I would guess that everyone who applied got this same "you'll still be in the pool" communication so it doesn't mean anything. But it can't hurt, the next time you see it advertised, to send them an email/letter/phone call saying "I'm still interested!" -- and look closely to make sure the packet is exactly the same. If they're requesting any info they didn't request this time around, give it to them and ask them to add it to your application packet.
posted by rabbitrabbit at 9:27 AM on October 18, 2010


Everyone's advice above is excellent, but in particular answer to your question,

5) Given this delay, how can I put my best foot forward? Is there an indirect way of calling (positive) attention to myself or my application ahead of the game?

Don't hesitate to send them a thank-you note, just as if you'd interviewed. Send whomever you sent the original application packet a card, handwritten, that expresses your enthusiasm over the position, and how much you're looking forward to the renewed application process in January. Since you mentioned that you're not local, you may want to address that in your note too, letting them know that you're already planning a move to the city.
posted by juniperesque at 10:49 AM on October 18, 2010


Public Library administrator here.... while it's certainly possible that this is legit, especially if it's a municipal or county library, my read on what you've been told is that you're not getting the job. Board involvement is a bad sign, essay questions are a terrible sign, 3 month delay is a really bad sign.... all indicate that there is some serious dysfunction afoot and in this economy it seems hard to believe no matter how rigorous the application that the pool would be too small.

So, I read between the lines and see "there's nobody in this pool that we want, but we don't have the HR or the cojones to be straight up." I could certainly be wrong, but if I were you I'd rather feel disappointed now and surprised later than hopeful now and crushed later....
posted by ulotrichous at 2:23 PM on October 18, 2010


I appreciate that, ultrichous, and I agree I'd rather be disappointed sooner than later.

Just curious about one thing you mentioned-- why do you say essay questions are a terrible sign? That was actually one thing I liked about this application process-- I felt the questions allowed me to offer some picture of my reasoning, intelligence, and personality beyond what my cover letter and resume could, and to do so before being prematurely screened out of being interviewed.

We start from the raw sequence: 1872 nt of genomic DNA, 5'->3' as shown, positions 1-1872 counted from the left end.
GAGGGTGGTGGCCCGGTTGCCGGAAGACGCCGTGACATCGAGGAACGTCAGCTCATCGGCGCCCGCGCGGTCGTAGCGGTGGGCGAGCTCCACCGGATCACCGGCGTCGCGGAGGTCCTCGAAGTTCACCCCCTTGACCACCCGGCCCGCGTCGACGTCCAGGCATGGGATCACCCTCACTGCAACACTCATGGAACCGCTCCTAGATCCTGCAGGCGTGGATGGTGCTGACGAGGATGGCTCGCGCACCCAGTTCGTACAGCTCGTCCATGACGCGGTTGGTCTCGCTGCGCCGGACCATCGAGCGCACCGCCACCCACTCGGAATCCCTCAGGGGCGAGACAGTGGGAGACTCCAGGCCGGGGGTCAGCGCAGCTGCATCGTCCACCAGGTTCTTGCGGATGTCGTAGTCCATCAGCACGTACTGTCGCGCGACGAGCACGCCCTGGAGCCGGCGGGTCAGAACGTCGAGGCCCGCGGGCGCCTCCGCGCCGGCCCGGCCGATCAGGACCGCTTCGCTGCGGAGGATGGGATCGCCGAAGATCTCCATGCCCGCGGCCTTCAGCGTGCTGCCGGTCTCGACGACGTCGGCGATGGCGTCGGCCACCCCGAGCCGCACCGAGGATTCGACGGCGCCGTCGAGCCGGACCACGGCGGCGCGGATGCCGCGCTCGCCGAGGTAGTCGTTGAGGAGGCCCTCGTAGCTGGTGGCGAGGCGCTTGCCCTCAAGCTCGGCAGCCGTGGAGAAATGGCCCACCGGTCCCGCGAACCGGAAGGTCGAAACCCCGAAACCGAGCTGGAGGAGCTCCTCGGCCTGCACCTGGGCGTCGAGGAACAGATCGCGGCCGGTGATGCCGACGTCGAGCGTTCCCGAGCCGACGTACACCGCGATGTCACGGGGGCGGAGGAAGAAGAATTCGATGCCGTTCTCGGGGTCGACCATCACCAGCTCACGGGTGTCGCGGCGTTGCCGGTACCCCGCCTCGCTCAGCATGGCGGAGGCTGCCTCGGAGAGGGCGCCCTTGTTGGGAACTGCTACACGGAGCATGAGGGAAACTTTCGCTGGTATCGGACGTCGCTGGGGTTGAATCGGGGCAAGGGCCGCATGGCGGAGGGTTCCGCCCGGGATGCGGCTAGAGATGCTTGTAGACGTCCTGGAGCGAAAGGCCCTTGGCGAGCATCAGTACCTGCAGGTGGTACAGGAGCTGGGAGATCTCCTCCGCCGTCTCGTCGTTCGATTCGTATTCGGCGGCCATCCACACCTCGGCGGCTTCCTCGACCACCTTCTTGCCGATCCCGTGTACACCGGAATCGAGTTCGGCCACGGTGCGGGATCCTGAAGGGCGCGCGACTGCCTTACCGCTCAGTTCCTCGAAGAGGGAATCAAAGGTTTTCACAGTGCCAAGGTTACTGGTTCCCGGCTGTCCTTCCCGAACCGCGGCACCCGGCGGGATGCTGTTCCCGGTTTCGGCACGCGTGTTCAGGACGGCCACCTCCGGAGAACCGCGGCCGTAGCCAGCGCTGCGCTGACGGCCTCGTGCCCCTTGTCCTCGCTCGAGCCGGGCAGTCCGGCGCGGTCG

posted by Rykey at 9:09 PM on October 18, 2010


Well, that's exactly it; essay questions are more of a benefit for the applicant than the employer. You feel like you had an opportunity to distinguish yourself, and they get another set of potential reasons to exclude someone more often than they would get impressed by someone who wasn't already impressive. Again, I'm trusting my gut here in the absence of the details you can't provide, but when I think about the reasons that an employer might include essay questions in an application for a non-writing job (even if it involves writing) few of them give cause to believe this is a group of people who know how to run a successful hiring process.

Shorter, essay questions really don't tell the employer anything about the applicant other than how well they write and how well they anticipate the answers the employer wants to see. Their presence in an application process is a sign of staff or board inexperience with hiring, or deeper organizational nuttiness. Which is certainly not unheard of but also increases the likelihood that you're being jerked around.

I hope I'm wrong!
posted by ulotrichous at 9:03 PM on October 19, 2010


dfriedman: "Well, I work in business, so this may bias my answer somewhat, but no position that I've had open has ever remained open due to an insufficient number of applicants."

Businesses generally rely on being able to fire underperformers, and are typically very short term focused. You need to fill a position now, because it's costing you money.

Governments generally have to rely more on upfront salary negotiation, and can afford to slow down a bit if it means being able to reject a counteroffer. In a sense, a business can rely on the expected value of the hire to set a reasonable ceiling, while it's harder to say "filling this position will generate X in sales" at a library.

Anyways, having worked at a community college (it's got a library too...) that is also frequently a political career springboard, two thoughts come to mind. 1) I've seen a board of trustees approve a 1 applicant situation without any discussion or pushback. 2) Occasionally they can make trouble if it looks like a political cause. For example, I saw a Trustee object to a grant to an arab sounding professor to travel to Morocco to study Islamic culture.

So I'd definitely second board involvement shifting the probability towards "dysfunction". You might try locating the minutes from the place you've hired for clues about how they normally act.
posted by pwnguin at 12:49 AM on October 20, 2010